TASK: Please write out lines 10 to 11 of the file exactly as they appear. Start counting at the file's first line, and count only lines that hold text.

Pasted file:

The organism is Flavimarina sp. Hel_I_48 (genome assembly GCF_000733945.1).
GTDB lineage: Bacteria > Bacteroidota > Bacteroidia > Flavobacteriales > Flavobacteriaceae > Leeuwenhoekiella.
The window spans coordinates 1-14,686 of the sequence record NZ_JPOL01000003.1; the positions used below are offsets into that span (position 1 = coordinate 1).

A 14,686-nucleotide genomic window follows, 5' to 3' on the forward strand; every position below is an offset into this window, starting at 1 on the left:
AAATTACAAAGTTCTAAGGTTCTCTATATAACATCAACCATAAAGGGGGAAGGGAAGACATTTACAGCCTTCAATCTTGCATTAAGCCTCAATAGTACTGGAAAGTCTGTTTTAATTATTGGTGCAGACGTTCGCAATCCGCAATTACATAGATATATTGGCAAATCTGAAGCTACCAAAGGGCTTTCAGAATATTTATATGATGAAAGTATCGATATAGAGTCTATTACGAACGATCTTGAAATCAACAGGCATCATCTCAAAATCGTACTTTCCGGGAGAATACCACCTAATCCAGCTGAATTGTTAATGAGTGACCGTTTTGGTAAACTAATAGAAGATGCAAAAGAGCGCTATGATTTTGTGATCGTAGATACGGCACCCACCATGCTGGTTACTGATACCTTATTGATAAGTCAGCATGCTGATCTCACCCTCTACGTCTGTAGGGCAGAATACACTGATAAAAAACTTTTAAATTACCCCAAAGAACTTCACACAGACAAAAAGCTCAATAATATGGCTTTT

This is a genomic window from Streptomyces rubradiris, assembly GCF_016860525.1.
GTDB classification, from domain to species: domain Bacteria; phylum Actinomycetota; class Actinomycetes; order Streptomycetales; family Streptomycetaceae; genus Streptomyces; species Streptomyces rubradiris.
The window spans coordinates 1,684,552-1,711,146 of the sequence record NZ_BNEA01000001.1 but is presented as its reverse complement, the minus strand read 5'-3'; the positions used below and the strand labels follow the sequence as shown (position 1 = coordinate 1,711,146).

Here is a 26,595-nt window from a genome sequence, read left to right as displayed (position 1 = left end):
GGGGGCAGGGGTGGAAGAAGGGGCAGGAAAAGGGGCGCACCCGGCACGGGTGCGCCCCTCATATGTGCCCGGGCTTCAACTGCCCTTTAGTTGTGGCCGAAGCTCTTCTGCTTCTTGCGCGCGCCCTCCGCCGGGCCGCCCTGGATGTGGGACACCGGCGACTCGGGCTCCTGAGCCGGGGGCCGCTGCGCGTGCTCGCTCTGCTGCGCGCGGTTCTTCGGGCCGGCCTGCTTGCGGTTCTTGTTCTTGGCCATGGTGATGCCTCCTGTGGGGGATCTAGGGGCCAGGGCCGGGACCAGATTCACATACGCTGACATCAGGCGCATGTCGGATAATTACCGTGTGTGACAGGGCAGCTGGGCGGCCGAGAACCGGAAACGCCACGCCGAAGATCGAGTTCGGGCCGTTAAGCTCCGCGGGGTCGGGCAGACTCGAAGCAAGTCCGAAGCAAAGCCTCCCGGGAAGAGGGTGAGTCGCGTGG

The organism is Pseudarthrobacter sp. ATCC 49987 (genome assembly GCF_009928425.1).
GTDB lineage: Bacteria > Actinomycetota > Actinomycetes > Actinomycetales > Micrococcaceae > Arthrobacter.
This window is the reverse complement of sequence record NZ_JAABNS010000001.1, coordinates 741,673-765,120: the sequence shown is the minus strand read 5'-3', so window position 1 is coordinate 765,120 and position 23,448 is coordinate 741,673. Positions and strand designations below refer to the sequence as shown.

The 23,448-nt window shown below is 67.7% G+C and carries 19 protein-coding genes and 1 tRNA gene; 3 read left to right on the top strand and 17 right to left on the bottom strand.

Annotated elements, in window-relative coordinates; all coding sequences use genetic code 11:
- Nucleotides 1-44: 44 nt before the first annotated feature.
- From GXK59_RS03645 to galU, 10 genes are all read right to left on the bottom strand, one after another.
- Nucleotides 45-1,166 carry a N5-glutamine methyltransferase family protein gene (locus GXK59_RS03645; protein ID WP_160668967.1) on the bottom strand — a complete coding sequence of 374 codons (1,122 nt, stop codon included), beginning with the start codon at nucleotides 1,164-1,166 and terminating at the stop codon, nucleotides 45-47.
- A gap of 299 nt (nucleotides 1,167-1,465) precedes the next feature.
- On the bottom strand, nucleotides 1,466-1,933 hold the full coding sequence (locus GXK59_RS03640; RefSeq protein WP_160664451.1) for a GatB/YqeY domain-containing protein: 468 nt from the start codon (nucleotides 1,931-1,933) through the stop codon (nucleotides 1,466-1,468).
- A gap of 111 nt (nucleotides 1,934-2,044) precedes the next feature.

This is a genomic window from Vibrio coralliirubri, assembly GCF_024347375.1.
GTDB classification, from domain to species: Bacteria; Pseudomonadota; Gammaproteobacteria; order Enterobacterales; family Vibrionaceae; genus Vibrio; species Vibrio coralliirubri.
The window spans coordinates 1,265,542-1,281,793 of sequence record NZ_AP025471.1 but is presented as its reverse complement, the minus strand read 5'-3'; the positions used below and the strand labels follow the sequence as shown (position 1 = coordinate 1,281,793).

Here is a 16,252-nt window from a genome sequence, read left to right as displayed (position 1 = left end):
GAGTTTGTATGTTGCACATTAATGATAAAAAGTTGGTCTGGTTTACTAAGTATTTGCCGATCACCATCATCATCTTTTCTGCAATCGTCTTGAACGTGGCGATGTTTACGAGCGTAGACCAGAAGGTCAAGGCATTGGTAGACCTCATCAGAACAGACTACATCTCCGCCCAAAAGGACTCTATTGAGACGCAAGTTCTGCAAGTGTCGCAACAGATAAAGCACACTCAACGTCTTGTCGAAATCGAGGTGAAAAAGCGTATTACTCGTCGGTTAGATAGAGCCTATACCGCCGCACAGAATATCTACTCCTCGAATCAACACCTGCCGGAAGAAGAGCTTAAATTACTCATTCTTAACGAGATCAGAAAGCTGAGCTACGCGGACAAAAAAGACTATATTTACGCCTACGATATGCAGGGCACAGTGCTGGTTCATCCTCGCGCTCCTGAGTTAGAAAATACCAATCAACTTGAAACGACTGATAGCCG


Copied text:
GGGGGCAGGGGTGGAAGAAGGGGCAGGAAAAGGGGCGCACCCGGCACGGGTGCGCCCCTCATATGTGCCCGGGCTTCAACTGCCCTTTAGTTGTGGCCGAAGCTCTTCTGCTTCTTGCGCGCGCCCTCCGCCGGGCCGCCCTGGATGTGGGACACCGGCGACTCGGGCTCCTGAGCCGGGGGCCGCTGCGCGTGCTCGCTCTGCTGCGCGCGGTTCTTCGGGCCGGCCTGCTTGCGGTTCTTGTTCTTGGCCATGGTGATGCCTCCTGTGGGGGATCTAGGGGCCAGGGCCGGGACCAGATTCACATACGCTGACATCAGGCGCATGTCGGATAATTACCGTGTGTGACAGGGCAGCTGGGCGGCCGAGAACCGGAAACGCCACGCCGAAGATCGAGTTCGGGCCGTTAAGCTCCGCGGGGTCGGGCAGACTCGAAGCAAGTCCGAAGCAAAGCCTCCCGGGAAGAGGGTGAGTCGCGTGG

The organism is Pseudarthrobacter sp. ATCC 49987 (genome assembly GCF_009928425.1).